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New Qin Melodies 1

My own original qin music has been largely of three types:

  1. Guqin Blues (or: Silkqin Blues 2)
    I have taken traditional qin melodies and motifs and put them into a form of blues structure. Examples include the following MP3 files,3 which contain my "Opus 1-4". These put traditional melodies and motifs into a new structure. Is the structure recognizable? Comments are appreciated (all copyright John Thompson).

    1.   文人 China Scholar 3:19 3.05 MB Accompanied version available 4 (聽加吉他、口琴本)
    Basic melody (.50), three variations, then coda
    2.   古風 Olden Ways 3:52 3.54 MB Compare 古風操 Gufeng Cao
    Basic melody (.39), then five variations
    3.   朝雉 Morning Birds 3:38 3.33 MB Compare 雉朝飛 Zhi Zhao Fei
    Basic melody (.46) twice, three variations, then coda
    4.   鳳凰 Love Birds 5:40 5.33 MB Compare Wen Jun Cao recordings #1 & #2 (聽 文君操 錄音 #1#2)
    Basic melody (1.20) in two parts, each 12-measures, then one variation;
    then repeat basic melody on beat, play variation on beat, then coda

  2. Film music (see also Qin in film)
    This has included:

    1. House of the Lute (慾火焚琴, 1979). I did most of the music for this 90-minute Cantonese feature film directed by 劉成漢 Lau Shing-Hon
    2. (tongue tongue stone) G.W. Leibnitz, by Ellen Zweig (2002; "rock music", not for qin)
    3. (unsolved) Robert van Gulik, by Ellen Zweig (2003; purely traditional qin music)

  3. East-West music in an early music style
    These are the East-West pieces I created or modified for use in the program Music from the Time of Marco Polo.

Footnotes (Shorthand references are explained on a separate page)

1. "New music"
Most of my work has been reconstructing melodies from ancient tablature. Of course, if my reconstructions are inaccurate the result might also be considered as "new music".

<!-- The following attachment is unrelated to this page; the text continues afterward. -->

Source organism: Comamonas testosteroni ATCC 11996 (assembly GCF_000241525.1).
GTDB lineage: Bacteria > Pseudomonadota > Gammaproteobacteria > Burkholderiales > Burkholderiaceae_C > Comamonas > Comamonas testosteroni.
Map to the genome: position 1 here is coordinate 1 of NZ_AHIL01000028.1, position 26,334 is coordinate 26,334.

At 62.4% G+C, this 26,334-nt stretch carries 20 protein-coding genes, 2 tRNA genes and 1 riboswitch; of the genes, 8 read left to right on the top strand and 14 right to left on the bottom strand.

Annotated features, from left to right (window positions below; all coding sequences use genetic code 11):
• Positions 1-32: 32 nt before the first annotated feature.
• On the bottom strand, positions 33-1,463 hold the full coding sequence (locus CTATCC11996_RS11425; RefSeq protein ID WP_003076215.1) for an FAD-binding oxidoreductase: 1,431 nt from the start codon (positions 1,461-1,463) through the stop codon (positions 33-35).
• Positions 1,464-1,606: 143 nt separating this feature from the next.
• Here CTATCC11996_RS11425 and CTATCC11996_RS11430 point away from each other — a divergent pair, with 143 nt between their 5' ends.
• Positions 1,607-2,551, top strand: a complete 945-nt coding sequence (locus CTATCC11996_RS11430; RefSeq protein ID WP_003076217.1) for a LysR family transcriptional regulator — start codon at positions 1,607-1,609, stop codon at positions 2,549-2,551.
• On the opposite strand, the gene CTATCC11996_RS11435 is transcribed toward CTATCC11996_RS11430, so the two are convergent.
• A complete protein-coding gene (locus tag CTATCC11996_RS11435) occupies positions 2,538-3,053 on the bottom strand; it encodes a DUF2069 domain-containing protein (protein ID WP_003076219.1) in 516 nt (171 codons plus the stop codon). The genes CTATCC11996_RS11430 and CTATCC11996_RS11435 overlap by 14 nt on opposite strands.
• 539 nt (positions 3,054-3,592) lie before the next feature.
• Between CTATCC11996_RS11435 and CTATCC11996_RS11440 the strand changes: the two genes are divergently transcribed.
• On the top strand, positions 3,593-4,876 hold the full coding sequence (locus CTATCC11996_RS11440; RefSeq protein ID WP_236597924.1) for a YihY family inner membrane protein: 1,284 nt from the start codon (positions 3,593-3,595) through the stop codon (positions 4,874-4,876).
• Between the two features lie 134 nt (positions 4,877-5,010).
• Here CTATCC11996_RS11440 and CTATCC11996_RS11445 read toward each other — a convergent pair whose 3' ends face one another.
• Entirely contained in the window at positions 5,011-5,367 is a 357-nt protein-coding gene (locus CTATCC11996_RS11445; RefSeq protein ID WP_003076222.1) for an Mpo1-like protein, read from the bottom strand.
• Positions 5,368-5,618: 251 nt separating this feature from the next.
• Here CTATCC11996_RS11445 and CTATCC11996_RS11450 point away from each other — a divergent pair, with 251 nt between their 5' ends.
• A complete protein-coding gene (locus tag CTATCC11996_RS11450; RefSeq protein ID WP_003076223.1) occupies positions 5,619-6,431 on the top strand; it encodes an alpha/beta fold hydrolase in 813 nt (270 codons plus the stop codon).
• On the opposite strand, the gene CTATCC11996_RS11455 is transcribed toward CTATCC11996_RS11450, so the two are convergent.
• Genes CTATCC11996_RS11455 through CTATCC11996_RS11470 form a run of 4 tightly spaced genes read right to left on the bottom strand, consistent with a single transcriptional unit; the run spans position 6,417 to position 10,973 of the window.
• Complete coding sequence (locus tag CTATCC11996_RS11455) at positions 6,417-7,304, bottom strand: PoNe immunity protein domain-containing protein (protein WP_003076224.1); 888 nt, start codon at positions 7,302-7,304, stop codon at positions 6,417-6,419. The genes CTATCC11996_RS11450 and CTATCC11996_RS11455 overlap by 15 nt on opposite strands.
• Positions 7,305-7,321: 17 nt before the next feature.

2. Guqin Blues 古琴布魯士音樂 (related paper: Silkqin Blues)
The melodies listed above, which I created and/or arranged in 1997 and 1998, all have a structure based mainly on 12-bar blues. The reason have I used this structure is related to my appreciation of that music and to my interest in improvisation. This is discussed further in the attached paper.

China Scholar Blues was my first effort. For that I took a variety of qin music motifs and tried to put them in a 12-bar blues structure, but when I then added lyrics (which probably appeal only to someone studying Chinese) it came out as 13-bar. This done, I took a some actual melodies I had reconstructed, Gufeng Cao and Zhi Zhao Fei, and altered their melodies to fit the 12-bar blues structure. The mode of the original melodies is 6 - 3, and when I played my new arrangements for some Chinese friends they did not realize that these were not old qin melodies. However, when I next did Wen Jun Cao, the original of which is in a 1 - 5 mode, the result was more clearly outside the early qin modes.

Although I have enjoyed very much listening to improvisational music of many types, my personal music training and experience were first Western classical then early qin, neither of which demands much improvisation. So my idea has been that I would create and learn these blues-structured melodies and their variations so well that I could improvise on them. I would then have structures that would allow jamming with musicians who didn't know Chinese music.

Since then I have created some more melodies using this structure, but have not developed them as much as the four mentioned above. And I have not yet found anyone with whom to play any of these. Since I enjoy very much what I normally do, it will probably take some further outside impetus to get me to focus more on the blues.

3. Reduced here from the original .aif files, which were about 10 times larger.

4. China Scholar Blues: silk string guqin with guitar and harmonica
A friend in England, Stephen Darbyshire, sent me several trial runs where he added guitar and harmonica accompaniment to this track, which I had recorded solo. One of these is now online. (3.15MB/MP3; turn down treble EQ for best result.)


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